Anna is easy to locate once she was married. Here is Anna and James in the 1900 census in Kansas with two of their children, James and Carrie.
The graves of Anna and James are posted on FindAGrave. No parents are linked to Anna. You can only link a child to a parent if you maintain the memorial. The absence (or presence) of this connection is a guide, not proof.
Several online family trees have Anna as the daughter of Levi Andes (1844-1910) and Susanna Stark (1846-1914). California's death index is online at Ancestry.com. Anna died in California in 1949 and her parents are listed as Andes and Stark in this index. This is tertiary proof of Anna's parentage, even less reliable, because this is an index and not the original record. Death records can be very informative, but the Names of Parents section can be wildly inaccurate.
The potential parents, Levi Andes and Susanna Stark, are easy to locate in the census. But they aren't enumerated with a daughter named Anna. Between 1880-1885, the family moved from Ephrata, Lancaster County, Pennsylvania to Newton, Harvey County, Kansas.
|If Anna S Andes was born on July 1, 1870, she missed enumeration in the 1870 census by one month.|
Although recorded on July 11, 1870, the census had a cut-off date of June 1st.
|1880 Federal Census|
|1885 Kansas State Census|
When a child is "missing" in a family's records, one explanation is that the childhood name and the adult name were different. "Anna S," wife and mother, may have been called "Susie" growing up. To test this possibility, I looked for Susie Andes as an adult- and I found her. Susan was born in 1871. She married Robert Bascum Stayton (1858-1934) and died in 1922. So Susie is not the missing Anna.
The next records to turn to locate a missing child or sibling would be wills and obituaries. I don't usually deal with records in Kansas or Pennsylvania. [I've started Pennsylvania research for my Dunlop line, but that will be a different post.] When I looked to Google for information on this family, I found a lovely and informative blog post written by the Harvey County [Kansas] Historical Museum and Archives.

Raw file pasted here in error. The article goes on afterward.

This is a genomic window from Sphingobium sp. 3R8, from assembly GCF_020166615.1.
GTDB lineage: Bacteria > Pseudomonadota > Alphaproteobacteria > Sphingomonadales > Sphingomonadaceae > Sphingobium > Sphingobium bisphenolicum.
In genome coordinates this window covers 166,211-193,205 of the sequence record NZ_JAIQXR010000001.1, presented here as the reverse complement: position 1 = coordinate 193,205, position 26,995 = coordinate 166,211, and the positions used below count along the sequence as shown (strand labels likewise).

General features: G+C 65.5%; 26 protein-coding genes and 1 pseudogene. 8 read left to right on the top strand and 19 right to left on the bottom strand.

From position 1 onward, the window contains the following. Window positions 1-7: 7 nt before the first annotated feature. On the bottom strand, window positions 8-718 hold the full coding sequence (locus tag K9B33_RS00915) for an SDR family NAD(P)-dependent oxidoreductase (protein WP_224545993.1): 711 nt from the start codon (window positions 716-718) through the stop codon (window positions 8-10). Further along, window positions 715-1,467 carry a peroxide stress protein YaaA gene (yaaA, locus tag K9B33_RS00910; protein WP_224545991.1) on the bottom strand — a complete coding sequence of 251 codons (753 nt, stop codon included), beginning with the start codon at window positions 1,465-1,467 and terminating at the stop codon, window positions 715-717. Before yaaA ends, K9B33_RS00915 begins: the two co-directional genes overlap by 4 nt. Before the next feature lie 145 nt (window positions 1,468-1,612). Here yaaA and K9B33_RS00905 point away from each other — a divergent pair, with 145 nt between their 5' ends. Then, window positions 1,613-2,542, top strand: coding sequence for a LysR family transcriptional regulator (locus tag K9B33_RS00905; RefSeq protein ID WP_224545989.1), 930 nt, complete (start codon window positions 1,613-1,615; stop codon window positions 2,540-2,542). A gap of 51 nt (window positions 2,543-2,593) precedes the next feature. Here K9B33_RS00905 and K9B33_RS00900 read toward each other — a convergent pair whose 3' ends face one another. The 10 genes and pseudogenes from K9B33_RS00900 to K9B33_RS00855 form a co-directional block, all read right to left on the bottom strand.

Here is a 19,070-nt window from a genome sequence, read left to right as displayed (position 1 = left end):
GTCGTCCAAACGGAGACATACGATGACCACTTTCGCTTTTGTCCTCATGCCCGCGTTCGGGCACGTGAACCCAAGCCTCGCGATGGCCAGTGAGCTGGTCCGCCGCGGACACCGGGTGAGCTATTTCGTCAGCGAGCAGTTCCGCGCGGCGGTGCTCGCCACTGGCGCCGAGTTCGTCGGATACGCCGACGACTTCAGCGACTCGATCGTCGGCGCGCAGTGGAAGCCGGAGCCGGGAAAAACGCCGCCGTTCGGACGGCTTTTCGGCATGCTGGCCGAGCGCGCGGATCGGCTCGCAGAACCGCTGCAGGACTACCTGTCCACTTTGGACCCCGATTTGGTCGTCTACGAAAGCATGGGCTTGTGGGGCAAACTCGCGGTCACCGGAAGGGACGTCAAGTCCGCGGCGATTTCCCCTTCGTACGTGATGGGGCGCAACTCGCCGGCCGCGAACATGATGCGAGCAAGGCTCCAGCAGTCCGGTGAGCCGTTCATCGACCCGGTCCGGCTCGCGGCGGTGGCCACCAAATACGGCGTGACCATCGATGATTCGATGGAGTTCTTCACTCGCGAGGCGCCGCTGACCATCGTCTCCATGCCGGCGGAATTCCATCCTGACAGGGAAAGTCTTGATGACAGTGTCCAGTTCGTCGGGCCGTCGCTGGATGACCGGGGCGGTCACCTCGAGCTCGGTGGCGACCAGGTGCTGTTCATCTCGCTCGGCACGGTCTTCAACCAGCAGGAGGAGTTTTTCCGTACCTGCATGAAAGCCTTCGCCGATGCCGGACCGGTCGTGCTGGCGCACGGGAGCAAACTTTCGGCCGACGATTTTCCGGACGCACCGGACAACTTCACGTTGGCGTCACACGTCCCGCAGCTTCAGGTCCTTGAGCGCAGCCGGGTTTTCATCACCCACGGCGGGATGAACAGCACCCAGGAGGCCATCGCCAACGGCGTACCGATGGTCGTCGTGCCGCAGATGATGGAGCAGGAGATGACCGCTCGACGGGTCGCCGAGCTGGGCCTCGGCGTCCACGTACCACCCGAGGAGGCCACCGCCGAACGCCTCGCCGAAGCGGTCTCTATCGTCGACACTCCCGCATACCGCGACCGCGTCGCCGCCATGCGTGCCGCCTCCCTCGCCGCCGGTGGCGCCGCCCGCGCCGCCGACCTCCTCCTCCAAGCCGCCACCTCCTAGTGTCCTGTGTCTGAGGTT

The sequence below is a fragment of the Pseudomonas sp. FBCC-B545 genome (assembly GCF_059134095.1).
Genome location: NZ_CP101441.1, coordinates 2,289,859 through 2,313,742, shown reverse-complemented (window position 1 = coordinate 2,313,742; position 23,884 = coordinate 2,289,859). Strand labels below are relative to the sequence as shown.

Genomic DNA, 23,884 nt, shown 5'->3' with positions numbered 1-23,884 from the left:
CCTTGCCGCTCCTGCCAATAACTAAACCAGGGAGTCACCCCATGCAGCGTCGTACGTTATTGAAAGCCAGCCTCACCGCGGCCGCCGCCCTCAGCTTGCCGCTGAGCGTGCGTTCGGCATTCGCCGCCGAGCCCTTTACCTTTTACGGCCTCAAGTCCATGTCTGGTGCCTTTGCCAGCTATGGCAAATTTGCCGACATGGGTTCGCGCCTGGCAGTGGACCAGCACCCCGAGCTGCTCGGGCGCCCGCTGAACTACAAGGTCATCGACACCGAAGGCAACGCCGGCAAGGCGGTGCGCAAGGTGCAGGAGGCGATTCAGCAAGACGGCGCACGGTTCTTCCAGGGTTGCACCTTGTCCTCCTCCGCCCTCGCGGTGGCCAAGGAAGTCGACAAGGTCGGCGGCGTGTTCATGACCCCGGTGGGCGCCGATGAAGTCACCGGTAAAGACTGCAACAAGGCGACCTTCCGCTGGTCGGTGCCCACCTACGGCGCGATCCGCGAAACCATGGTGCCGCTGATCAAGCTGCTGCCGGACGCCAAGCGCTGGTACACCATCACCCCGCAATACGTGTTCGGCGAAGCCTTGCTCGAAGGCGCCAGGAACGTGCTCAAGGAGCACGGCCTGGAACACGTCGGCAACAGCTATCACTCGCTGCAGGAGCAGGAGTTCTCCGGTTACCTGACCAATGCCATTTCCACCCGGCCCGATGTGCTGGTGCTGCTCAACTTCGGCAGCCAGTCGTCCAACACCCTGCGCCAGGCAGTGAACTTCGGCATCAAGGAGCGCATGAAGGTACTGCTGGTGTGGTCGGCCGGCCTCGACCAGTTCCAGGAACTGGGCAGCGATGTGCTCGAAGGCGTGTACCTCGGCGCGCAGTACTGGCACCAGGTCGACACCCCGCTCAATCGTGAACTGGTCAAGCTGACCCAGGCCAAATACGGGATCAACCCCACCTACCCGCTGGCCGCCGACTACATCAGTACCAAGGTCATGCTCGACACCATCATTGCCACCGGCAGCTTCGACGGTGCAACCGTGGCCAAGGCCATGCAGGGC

The article, complete with photographs, explored the lives of three Andes sisters who worked as maids in Newton, Kansas after relocating from Ephrata, Pennsylvania. Their names: Annie S, Susie, and Winnie. Their father was Levi Andes, a tailor and a minister. This was the link I needed!
The article included a picture of the original, color marriage license for Annie S Andes to J. G. Romig, dated March 30, 1893. Annie's father, Levi, performed the ceremony at his residence in Newton. Additional information included that James Romig died in February of 1905 from injuries suffered in a train accident, leaving Anna to care for their two children, James and Carrie. Anna later moved to California to be with her daughters, Carrie and Alice. Yes- Anna was pregnant when her husband was killed. The third child was born seven months after her father's death.
After reading that Anna worked as a maid in Newton, I returned to the 1880 census in Ephrata, Lancaster County, Pennsylvania, where Levi Andes and Susan resided with their children, minus Anna. There was an entry for a ten-year old Annie Andes in nearby West Cocalico. This Annie was a servant to the Wolf family. I was hoping that was a mistake- how could a ten year old work as a servant? There were many child servants in this community in the 1880 census, so such a situation must have been acceptable.
Because young Annie worked as a servant in other people's houses during her childhood, she is not found with her parents in the census. That must not have been an easy life.